I went on to met with Ray for private spiritual direction over a number of years. As I love to say, Ray inspired me to “Be all and only for Jesus!” (See my articles on Ray’s influence on me under the tag “Ray Ortlund, Sr.”)
When Church and Spouse are Rivals
“In ministry, the church is a rival to the wife,” Anne Ortlund said. As a pastor’s wife with her husband leading one of the first mega churches in America she knew this tension first hand! Every pastor’s wife feels this. As does every husband whose wife is a pastor or ministry leader. But Ray and Anne were not willing to sacrifice their marriage on the altar of ministry. They spent lots of time together.
One of the first encouragements Ray gave me was to keep setting aside the work of ministry aside to be with Kristi and regularly to go away with her just to have fun together. (We’re doing that this weekend!) Ray and Anne knew the effects of ministry stress on a pastor and wife and they said to ministry couples like Kristi and I: “The closer you get to Christ, the closer you get to each other and the less there will be between you.”
In other words, when you’re devoted to Jesus it’s natural that you’d talk with your spouse about the Lord — how you’re experiencing him, what he’s teaching you, and ways that you’re serving him. And it’s a great joy, as we said, for spouses who serve God to pray together. If you and your spouse are on different schedules you can pray together at another time. My friend and the executive pastor at my church, Michael Risley, and his wife Joanie pray together out loud spontaneously. Throughout the day as they’re talking about various issues often one or the other will offer a short prayer. That’s a great way to do it!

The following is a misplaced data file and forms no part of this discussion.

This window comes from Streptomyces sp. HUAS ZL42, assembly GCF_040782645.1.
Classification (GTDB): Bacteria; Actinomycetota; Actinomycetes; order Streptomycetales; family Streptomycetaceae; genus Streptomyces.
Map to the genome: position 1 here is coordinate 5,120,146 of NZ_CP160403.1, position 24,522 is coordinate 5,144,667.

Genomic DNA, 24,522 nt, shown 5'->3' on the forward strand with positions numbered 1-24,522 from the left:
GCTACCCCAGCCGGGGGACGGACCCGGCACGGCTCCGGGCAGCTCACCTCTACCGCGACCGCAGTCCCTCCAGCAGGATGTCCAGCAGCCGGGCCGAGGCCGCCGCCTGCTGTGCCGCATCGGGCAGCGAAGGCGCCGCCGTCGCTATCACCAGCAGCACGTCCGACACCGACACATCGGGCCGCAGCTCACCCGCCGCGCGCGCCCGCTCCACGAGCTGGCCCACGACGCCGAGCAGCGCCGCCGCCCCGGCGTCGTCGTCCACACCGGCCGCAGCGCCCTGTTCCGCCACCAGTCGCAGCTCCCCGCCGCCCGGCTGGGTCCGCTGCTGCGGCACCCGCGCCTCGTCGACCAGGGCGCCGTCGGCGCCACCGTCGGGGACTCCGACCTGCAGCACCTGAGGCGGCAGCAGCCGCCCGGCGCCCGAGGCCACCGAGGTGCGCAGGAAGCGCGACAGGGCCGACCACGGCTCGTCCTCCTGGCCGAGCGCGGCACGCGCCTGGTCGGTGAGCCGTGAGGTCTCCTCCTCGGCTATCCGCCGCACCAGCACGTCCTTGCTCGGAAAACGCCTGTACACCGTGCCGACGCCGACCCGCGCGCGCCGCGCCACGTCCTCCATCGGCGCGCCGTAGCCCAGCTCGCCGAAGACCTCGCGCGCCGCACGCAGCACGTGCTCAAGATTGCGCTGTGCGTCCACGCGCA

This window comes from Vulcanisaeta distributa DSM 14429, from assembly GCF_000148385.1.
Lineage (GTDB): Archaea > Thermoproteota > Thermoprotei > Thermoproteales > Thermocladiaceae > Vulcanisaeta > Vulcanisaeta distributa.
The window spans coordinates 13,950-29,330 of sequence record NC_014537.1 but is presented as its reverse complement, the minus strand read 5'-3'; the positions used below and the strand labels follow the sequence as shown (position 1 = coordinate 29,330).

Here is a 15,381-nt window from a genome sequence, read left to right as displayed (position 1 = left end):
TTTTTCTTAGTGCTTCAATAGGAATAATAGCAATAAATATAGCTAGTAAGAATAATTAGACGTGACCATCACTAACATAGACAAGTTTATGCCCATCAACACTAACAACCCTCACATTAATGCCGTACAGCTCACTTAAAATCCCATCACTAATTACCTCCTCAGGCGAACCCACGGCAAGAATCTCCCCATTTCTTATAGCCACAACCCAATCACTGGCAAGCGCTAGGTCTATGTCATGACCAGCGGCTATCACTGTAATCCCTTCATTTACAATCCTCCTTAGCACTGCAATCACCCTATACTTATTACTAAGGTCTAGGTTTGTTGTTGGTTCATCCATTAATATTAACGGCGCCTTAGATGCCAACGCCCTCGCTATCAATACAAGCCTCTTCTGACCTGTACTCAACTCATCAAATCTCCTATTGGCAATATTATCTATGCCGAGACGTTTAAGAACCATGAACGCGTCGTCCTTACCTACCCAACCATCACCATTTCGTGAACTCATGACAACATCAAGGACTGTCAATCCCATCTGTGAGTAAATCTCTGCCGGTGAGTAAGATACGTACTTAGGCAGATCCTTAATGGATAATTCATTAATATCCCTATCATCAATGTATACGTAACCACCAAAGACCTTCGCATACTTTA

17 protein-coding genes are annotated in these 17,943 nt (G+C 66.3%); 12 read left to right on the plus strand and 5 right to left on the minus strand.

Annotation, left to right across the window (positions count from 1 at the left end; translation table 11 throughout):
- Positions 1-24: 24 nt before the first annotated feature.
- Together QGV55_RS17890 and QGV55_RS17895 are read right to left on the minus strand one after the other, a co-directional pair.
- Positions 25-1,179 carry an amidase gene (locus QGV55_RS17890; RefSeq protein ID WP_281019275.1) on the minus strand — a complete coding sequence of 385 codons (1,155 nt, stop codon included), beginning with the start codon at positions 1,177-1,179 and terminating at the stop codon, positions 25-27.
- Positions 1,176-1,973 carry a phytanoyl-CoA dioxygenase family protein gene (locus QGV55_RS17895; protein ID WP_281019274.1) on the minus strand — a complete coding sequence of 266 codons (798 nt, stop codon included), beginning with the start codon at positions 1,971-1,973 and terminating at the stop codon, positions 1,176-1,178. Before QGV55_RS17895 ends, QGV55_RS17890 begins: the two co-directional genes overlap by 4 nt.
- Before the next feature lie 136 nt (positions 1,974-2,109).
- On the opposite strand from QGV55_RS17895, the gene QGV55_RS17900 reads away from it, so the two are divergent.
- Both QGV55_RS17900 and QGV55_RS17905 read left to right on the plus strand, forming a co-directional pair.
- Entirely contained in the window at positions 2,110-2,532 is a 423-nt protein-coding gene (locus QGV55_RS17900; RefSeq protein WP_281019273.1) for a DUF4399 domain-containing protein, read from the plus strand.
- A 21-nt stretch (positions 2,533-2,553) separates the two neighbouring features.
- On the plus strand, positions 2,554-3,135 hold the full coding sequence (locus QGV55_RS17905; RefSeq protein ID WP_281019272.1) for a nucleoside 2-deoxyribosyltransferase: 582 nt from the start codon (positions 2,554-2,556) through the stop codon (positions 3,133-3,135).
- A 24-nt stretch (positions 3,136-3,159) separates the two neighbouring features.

Ray and Anne met in a prayer group at the University of Redlands and as they listened to each other share their hearts with God, the beginnings of a God-inspired and passionate love began to stir in their souls.
“The first few weeks we talked to the Lord more than we talked to each other,” Anne said in an interview last February. Christ was at the center of their relationship right from the start.
The first date that Ray asked Anne out on was a moonlit horseback ride in San Bernardino, California! It was a romantic, balmy night. The stars were shining and moonbeams were glimmering on the rocks. As they rode their horses side-by-side Ray sang a hymn to his new sweetheart:
“Far away in the depths of my spirit tonight,
rolls a melody sweeter than psalm;
In celestial strains it unceasingly falls
O’er my soul like an infinite calm.
Peace, peace, wonderful peace,
Coming down from the Father above!
Sweep over my spirit forever, I pray
In fathomless billows of love!”